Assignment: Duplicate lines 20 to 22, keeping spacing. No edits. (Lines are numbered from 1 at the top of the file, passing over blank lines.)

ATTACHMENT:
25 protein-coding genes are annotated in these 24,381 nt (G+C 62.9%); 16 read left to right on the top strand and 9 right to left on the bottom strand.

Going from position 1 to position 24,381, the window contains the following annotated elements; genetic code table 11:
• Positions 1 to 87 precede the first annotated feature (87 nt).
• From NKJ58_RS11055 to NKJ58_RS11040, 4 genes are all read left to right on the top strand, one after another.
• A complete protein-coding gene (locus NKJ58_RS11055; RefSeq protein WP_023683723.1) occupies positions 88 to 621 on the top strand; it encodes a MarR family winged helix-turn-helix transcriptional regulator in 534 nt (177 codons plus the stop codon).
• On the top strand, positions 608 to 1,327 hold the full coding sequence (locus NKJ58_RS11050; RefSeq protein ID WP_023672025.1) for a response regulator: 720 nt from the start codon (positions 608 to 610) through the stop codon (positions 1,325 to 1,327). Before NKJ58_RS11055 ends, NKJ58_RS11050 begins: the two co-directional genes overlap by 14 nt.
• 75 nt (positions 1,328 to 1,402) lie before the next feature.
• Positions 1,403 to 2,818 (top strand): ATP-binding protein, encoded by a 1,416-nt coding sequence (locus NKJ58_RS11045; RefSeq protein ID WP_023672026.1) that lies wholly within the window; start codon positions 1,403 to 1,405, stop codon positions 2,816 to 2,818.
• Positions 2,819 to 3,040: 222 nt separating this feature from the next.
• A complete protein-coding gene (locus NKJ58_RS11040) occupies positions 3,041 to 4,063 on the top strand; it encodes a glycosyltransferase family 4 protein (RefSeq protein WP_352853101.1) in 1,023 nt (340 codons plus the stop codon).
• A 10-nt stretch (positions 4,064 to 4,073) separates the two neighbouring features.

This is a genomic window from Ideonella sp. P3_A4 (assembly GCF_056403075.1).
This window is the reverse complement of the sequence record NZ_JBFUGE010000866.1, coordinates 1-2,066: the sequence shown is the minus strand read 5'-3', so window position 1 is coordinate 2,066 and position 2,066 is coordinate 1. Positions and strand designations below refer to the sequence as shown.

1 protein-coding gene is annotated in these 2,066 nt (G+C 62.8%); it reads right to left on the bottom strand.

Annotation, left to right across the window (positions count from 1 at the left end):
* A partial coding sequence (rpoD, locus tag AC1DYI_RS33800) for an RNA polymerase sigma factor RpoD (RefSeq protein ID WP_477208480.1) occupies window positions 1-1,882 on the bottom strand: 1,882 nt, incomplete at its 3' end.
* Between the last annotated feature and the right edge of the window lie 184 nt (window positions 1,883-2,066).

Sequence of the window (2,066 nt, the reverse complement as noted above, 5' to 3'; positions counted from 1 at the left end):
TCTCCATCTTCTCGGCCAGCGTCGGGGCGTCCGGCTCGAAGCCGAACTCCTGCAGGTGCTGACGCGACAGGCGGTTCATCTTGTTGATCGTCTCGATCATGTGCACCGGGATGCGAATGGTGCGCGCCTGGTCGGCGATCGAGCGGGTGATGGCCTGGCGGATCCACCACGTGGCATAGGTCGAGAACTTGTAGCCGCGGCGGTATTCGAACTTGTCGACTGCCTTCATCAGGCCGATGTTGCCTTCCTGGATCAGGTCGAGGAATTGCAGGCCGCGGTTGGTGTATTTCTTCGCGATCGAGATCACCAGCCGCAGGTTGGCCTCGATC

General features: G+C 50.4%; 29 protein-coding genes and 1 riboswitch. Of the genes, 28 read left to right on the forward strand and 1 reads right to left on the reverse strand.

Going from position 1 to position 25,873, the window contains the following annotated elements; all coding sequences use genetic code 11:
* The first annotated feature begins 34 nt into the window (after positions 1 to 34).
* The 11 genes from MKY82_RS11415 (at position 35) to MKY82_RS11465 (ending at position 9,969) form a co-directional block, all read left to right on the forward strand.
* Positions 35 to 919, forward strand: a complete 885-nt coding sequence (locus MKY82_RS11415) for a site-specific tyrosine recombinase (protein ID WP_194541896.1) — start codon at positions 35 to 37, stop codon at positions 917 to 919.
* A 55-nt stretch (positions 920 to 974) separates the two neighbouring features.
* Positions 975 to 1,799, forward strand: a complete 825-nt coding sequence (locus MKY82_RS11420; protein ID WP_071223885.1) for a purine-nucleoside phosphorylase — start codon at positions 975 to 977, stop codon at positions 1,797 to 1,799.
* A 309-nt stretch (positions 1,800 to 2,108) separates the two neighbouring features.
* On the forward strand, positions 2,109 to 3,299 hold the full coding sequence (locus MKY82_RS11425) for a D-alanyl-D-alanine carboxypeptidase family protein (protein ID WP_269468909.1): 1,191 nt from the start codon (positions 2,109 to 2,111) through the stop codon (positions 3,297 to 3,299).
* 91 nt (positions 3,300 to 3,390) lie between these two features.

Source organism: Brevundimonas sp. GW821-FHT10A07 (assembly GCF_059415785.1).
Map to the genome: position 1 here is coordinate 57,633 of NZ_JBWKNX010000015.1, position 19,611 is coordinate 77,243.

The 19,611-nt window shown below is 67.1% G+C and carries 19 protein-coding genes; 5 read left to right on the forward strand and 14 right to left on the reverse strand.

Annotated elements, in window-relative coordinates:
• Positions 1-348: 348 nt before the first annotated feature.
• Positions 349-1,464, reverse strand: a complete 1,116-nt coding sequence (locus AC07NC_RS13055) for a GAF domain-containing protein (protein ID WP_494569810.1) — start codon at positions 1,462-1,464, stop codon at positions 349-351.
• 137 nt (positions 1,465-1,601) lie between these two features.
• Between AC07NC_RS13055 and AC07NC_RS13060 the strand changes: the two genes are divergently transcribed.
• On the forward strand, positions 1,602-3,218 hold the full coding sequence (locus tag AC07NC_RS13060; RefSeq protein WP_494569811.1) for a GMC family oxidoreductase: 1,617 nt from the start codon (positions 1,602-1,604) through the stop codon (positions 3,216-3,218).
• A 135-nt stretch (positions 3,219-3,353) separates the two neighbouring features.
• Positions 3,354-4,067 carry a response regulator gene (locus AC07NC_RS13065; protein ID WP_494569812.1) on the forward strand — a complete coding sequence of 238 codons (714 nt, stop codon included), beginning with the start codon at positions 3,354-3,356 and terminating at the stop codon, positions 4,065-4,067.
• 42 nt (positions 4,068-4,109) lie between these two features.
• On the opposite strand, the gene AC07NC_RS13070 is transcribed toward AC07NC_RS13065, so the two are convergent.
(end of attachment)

General features: G+C 50.4%; 29 protein-coding genes and 1 riboswitch. Of the genes, 28 read left to right on the forward strand and 1 reads right to left on the reverse strand.

Going from position 1 to position 25,873, the window contains the following annotated elements; all coding sequences use genetic code 11:
* The first annotated feature begins 34 nt into the window (after positions 1 to 34).